Perhaps most importantly, purchasing the paid version of services can help to ensure that the services you are investing in will be around for the long haul.  The simple truth is that digital services are for profit companies that are trying to make ends meet.  If we want them to help us meet long term district goals, we have to count on them being a part of our instructional/ learning practices for a long while.  Purchasing the service helps to make that possible.

So how do you justify laying out anywhere from $5,000 to $100,000+ for a subscription to a digital service?

Start by figuring out the per pupil cost.  Chances are that those costs will fall into a range somewhere between $3 and $7 per kid.  Then, ask yourself how that $3 to $7 per kid compares to other things that schools spend money on.

Is that more or less than your students spend on school spirit wear?  Is it more or less than your students spend on their student planner/agenda for the year?  Is it more or less than your students spend on their field trip to the zoo?  Is it more or less than your students spend on their fall festival or their field day at the end of the year?  Is it more or less than your students spend on admission to a school athletic event or dance?

How does that $3-$7 per kid compare to the cost of the staff polo shirts that your school buys every year?  How does it compare to the cost of the motivational posters that you have hanging up in your building’s hallways every year?  How does it compare to the cost of the meals that you purchase for your faculties for professional development days?

What you are likely to find is that the services that you need to support the instructional / learning behaviors that you say that you believe in don’t cost a heck of a lot when you compare them to the cost of other things that you are already spending your money on.

If that’s true, start advertising that to everyone in your school community.

Ask teachers if they are willing to forgo faculty polo shirts and staff meals on professional development days in order to invest in services that can help to change instruction and learning in your building.  Ask parents if they are willing to sponsor a subscription to a service instead of purchasing a team t-shirt.  Ask the PTA if they would consider rolling their yearly fundraiser proceeds into a subscription to a service instead of a campus beautification project or an end of the year gift from the graduating class.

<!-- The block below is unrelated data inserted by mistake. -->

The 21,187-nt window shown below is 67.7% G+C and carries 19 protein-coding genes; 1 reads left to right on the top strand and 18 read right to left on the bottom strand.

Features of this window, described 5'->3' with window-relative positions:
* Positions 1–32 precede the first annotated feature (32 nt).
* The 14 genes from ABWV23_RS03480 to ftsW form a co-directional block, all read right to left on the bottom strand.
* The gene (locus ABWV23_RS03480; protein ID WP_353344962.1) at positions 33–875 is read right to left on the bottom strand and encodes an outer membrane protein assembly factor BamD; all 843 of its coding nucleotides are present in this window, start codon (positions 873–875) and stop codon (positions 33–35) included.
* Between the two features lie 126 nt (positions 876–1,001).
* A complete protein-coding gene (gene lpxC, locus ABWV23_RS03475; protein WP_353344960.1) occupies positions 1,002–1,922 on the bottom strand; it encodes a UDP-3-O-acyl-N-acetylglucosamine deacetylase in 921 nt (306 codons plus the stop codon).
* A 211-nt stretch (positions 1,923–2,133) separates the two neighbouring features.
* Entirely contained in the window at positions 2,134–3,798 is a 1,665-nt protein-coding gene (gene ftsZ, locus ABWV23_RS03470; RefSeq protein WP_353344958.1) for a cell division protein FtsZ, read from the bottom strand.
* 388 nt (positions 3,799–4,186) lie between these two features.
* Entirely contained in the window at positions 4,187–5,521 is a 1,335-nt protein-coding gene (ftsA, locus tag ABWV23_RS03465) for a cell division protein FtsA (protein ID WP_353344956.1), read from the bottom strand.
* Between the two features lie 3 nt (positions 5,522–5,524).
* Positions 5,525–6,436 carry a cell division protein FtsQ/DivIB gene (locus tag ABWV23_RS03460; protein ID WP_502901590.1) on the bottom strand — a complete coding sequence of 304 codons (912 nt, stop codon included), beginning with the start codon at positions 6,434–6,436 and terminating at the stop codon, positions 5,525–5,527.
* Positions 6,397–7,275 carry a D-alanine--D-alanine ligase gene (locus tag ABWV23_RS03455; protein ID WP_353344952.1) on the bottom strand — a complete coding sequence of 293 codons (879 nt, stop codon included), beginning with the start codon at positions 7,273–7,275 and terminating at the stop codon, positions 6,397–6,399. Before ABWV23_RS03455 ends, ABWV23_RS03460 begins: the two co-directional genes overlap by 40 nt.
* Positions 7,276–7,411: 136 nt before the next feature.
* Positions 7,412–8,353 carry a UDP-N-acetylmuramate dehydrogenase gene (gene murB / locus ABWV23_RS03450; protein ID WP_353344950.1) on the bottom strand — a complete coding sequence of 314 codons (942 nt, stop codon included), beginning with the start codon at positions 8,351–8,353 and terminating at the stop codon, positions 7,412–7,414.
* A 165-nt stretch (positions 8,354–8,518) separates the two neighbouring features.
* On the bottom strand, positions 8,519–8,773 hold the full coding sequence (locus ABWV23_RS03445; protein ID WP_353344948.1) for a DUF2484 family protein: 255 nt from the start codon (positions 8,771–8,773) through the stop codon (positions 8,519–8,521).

The fact of the matter is that until schools are fully funded by our state legislatures, our primary goal should be to prioritize our spending on things that can make high quality teaching and learning more effective and efficient.

We don’t always do that.

Does any of this make sense to you?

Essentially, I’m arguing that schools and districts need to start putting their money where their mouths are when it comes to technology spending.  In the words of Richard Elmore, for every new increment of performance that you demand from classroom teachers, you have an equal obligation to provide the time, the tools and the training necessary to meet those new expectations.

That’s impossible when we aren’t making deliberate choices about the digital tools and services that we are purchasing.

#trudatchat


Related Radical Reads:

Does Your School Have Technology Vision Statements?

Is Your School Wasting Money on Technology?

Note to Principals:  STOP Spending Money on Technology

 

Do Your Students Treasure Answers or Collect Questions?

One of the brightest minds I know is a guy named Evan Sharp.  I had the chance to meet Evan at Educon this year and his drive to wrestle with big ideas was instantly contagious.

At one point over the last year, Evan shared this cartoon with me.  

Go ahead and read it.

I’ll wait.

Really.  I want you to read it.

It’s interesting, right?  And it has me thinking this morning.  In fact, it’s stirred up a bunch of provocative questions that have been sitting in the back of my mind.  

Here’s just a few:

Do school cultures teach kids to treasure answers or to collect questions?

We know the answer to this one, don’t we?  Knowledge driven curricula and high-stakes, fact-based end of grade exams have placed a high priority on answers and a low priority on questions.

Need proof?

Ask the kids in your classroom two questions.  Tell them that you are going to grade the first and the second is just for fun.  See which one they tackle first/work hardest on.

#sheesh

How will a “treasuring answers” attitude towards learning help and/or harm students in today’s world?

I’ll admit it:  I’m SUPER skeptical about the “treasuring answers” approach to learning that we’ve taken in the last few decades in American schools.

I think it was a function of easy accountability instead of an attempt to truly prepare students to be successful in life.  And I think kids who treasure answers will struggle with the one skill that Seymour Papert identified as essential for being competitive in today’s world:  Knowing how to act in situations for which you were not specifically prepared.